Navigating the challenging landscape of the UPSC (Union Public Service Commission) Civil Services Exam is no small feat, and yet Saloni Sidana, the current district collector of Mandla, Madhya Pradesh, emerged triumphant in her pursuit. Interestingly, her journey into the civil services was not a predetermined path, as Saloni originally graduated with a degree in MBBS from Delhi’s Lady Hardinge Medical College in 2012, carving out a career as a doctor.

While the opportunity to pursue further education overseas beckoned, Saloni chose to stay in India and, in an unexpected turn of events, set her sights on the UPSC CSE. Reflecting on her dual roles as a doctor and civil servant, she emphasizes the shared responsibility of working with people. “Being a doctor let me interact directly with people, which is something you can continue to do when you join the public service,” she notes, highlighting the dynamic nature of her chosen profession.

One might wonder why a successful doctor would embark on the challenging path of civil services. Saloni Sidana attributes her decision to the expansive scope of knowledge that UPSC examinations offer. She underscores that the rigorous preparation for the exams led her to delve into subjects like geography, civics, and economics, enriching her understanding of the nation she serves. Opting for law as an optional subject instead of medicine exemplifies her pursuit of diverse knowledge.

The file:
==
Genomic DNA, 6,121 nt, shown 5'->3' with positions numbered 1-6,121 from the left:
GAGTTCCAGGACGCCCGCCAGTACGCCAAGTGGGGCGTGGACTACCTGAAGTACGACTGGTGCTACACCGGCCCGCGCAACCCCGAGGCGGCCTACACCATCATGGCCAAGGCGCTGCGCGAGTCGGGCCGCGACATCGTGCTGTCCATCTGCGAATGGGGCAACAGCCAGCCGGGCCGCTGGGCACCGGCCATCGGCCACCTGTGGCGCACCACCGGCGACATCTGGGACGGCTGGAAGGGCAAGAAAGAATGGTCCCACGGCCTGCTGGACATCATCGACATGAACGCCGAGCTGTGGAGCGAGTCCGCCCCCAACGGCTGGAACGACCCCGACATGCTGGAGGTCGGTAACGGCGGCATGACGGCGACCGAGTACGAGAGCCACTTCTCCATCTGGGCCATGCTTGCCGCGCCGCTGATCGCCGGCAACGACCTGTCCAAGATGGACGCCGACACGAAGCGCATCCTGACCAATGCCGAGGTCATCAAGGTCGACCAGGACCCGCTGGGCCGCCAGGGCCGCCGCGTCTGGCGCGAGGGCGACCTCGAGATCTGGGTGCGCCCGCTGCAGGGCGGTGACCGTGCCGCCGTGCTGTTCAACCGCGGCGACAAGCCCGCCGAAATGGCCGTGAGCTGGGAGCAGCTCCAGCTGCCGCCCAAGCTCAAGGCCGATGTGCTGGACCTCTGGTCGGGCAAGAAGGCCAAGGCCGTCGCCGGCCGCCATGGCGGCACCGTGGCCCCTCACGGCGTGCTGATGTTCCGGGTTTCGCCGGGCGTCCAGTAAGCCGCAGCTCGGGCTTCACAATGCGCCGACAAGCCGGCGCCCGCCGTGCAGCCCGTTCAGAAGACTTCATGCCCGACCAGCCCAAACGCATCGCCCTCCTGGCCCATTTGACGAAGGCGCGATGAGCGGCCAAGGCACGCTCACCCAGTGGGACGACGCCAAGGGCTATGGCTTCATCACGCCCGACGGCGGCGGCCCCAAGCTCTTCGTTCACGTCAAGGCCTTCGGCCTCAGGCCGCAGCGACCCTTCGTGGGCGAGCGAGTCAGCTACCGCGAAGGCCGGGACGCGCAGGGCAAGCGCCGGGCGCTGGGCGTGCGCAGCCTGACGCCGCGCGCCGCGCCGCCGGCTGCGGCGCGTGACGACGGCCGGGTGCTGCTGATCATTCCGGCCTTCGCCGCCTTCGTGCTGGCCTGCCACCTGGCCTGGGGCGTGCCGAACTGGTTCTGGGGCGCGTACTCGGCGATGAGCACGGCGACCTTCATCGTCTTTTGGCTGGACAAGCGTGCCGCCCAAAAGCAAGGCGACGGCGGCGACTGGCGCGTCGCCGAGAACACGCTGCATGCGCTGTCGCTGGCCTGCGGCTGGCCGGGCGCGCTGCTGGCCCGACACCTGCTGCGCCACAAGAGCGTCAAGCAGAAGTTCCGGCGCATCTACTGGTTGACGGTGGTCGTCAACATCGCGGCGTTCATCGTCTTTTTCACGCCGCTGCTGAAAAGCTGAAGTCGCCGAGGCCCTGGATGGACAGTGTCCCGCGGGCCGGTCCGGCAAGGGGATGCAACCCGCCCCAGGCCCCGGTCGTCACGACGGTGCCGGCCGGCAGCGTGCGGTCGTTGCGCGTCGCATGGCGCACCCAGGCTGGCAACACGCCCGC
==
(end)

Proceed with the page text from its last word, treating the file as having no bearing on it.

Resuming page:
Saloni’s dedication to her UPSC preparation bore fruit when she secured an impressive All India Rank of 74 on her first attempt. Originally assigned to the Andhra Pradesh cadre, her journey took a new turn when she married IAS officer Ashish Vashishta and subsequently joined the Madhya Pradesh cadre. The commitment to her responsibilities was evident when she reported to work merely two days after completing the legal formalities of her marriage, exemplifying her determination.

For aspiring civil service candidates, Saloni Sidana shares insights into her preparation strategy. She attributes her success to consistency, dedicating six to eight hours daily for preparation, without taking a day off. Facing a tight schedule with just five months to prepare for the preliminary exams, she isolated herself in a library, focusing intently on her studies. In the crucial month leading up to the exams, she sought the comfort of her home, ensuring a conducive environment for concentration and preparation.

Saloni Sidana’s journey stands as a testament to the transformative power of dedication, consistency, and a holistic approach to knowledge. As she continues to contribute to the welfare of society in her role as the district collector of Mandla, her story serves as an inspiration for those navigating the challenging terrain of civil services in India.